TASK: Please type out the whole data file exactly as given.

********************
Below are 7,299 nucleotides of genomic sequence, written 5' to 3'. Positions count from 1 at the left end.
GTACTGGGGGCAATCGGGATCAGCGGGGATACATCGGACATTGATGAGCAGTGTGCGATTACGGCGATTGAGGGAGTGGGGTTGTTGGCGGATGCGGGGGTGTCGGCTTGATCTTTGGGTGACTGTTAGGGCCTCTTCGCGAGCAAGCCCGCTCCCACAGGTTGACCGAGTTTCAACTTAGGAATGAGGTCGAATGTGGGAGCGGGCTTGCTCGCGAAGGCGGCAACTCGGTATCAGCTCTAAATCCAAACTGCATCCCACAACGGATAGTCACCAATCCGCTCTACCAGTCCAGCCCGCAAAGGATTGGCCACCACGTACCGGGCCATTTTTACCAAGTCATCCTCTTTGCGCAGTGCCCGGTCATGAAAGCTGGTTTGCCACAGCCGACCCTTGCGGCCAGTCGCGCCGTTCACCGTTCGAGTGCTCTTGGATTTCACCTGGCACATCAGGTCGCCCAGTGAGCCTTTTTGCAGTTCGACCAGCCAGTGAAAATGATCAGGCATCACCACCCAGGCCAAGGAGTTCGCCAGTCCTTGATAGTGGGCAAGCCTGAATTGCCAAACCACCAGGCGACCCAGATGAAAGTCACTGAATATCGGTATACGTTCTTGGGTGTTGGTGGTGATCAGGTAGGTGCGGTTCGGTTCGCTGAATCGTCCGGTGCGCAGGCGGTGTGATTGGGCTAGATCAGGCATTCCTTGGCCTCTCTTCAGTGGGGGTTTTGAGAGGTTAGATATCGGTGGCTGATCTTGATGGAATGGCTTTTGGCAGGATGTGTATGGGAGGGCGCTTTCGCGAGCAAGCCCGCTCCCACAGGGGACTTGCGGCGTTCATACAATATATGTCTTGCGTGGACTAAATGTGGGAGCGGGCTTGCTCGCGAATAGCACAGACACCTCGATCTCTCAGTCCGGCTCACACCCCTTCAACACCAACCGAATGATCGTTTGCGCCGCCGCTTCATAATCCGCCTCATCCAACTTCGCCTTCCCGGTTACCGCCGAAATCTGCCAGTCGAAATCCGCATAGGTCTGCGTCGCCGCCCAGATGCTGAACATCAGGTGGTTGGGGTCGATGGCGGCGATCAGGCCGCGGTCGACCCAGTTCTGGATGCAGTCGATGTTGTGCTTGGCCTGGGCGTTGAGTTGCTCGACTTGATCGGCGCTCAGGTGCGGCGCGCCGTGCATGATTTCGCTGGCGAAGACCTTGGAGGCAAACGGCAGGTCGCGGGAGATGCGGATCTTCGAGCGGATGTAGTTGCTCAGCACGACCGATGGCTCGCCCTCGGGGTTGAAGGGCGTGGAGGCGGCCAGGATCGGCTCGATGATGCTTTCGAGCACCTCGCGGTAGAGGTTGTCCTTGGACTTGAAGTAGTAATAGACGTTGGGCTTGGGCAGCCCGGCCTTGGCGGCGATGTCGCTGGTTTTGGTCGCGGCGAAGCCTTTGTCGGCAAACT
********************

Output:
Below are 7,299 nucleotides of genomic sequence, written 5' to 3'. Positions count from 1 at the left end.
GTACTGGGGGCAATCGGGATCAGCGGGGATACATCGGACATTGATGAGCAGTGTGCGATTACGGCGATTGAGGGAGTGGGGTTGTTGGCGGATGCGGGGGTGTCGGCTTGATCTTTGGGTGACTGTTAGGGCCTCTTCGCGAGCAAGCCCGCTCCCACAGGTTGACCGAGTTTCAACTTAGGAATGAGGTCGAATGTGGGAGCGGGCTTGCTCGCGAAGGCGGCAACTCGGTATCAGCTCTAAATCCAAACTGCATCCCACAACGGATAGTCACCAATCCGCTCTACCAGTCCAGCCCGCAAAGGATTGGCCACCACGTACCGGGCCATTTTTACCAAGTCATCCTCTTTGCGCAGTGCCCGGTCATGAAAGCTGGTTTGCCACAGCCGACCCTTGCGGCCAGTCGCGCCGTTCACCGTTCGAGTGCTCTTGGATTTCACCTGGCACATCAGGTCGCCCAGTGAGCCTTTTTGCAGTTCGACCAGCCAGTGAAAATGATCAGGCATCACCACCCAGGCCAAGGAGTTCGCCAGTCCTTGATAGTGGGCAAGCCTGAATTGCCAAACCACCAGGCGACCCAGATGAAAGTCACTGAATATCGGTATACGTTCTTGGGTGTTGGTGGTGATCAGGTAGGTGCGGTTCGGTTCGCTGAATCGTCCGGTGCGCAGGCGGTGTGATTGGGCTAGATCAGGCATTCCTTGGCCTCTCTTCAGTGGGGGTTTTGAGAGGTTAGATATCGGTGGCTGATCTTGATGGAATGGCTTTTGGCAGGATGTGTATGGGAGGGCGCTTTCGCGAGCAAGCCCGCTCCCACAGGGGACTTGCGGCGTTCATACAATATATGTCTTGCGTGGACTAAATGTGGGAGCGGGCTTGCTCGCGAATAGCACAGACACCTCGATCTCTCAGTCCGGCTCACACCCCTTCAACACCAACCGAATGATCGTTTGCGCCGCCGCTTCATAATCCGCCTCATCCAACTTCGCCTTCCCGGTTACCGCCGAAATCTGCCAGTCGAAATCCGCATAGGTCTGCGTCGCCGCCCAGATGCTGAACATCAGGTGGTTGGGGTCGATGGCGGCGATCAGGCCGCGGTCGACCCAGTTCTGGATGCAGTCGATGTTGTGCTTGGCCTGGGCGTTGAGTTGCTCGACTTGATCGGCGCTCAGGTGCGGCGCGCCGTGCATGATTTCGCTGGCGAAGACCTTGGAGGCAAACGGCAGGTCGCGGGAGATGCGGATCTTCGAGCGGATGTAGTTGCTCAGCACGACCGATGGCTCGCCCTCGGGGTTGAAGGGCGTGGAGGCGGCCAGGATCGGCTCGATGATGCTTTCGAGCACCTCGCGGTAGAGGTTGTCCTTGGACTTGAAGTAGTAATAGACGTTGGGCTTGGGCAGCCCGGCCTTGGCGGCGATGTCGCTGGTTTTGGTCGCGGCGAAGCCTTTGTCGGCAAACT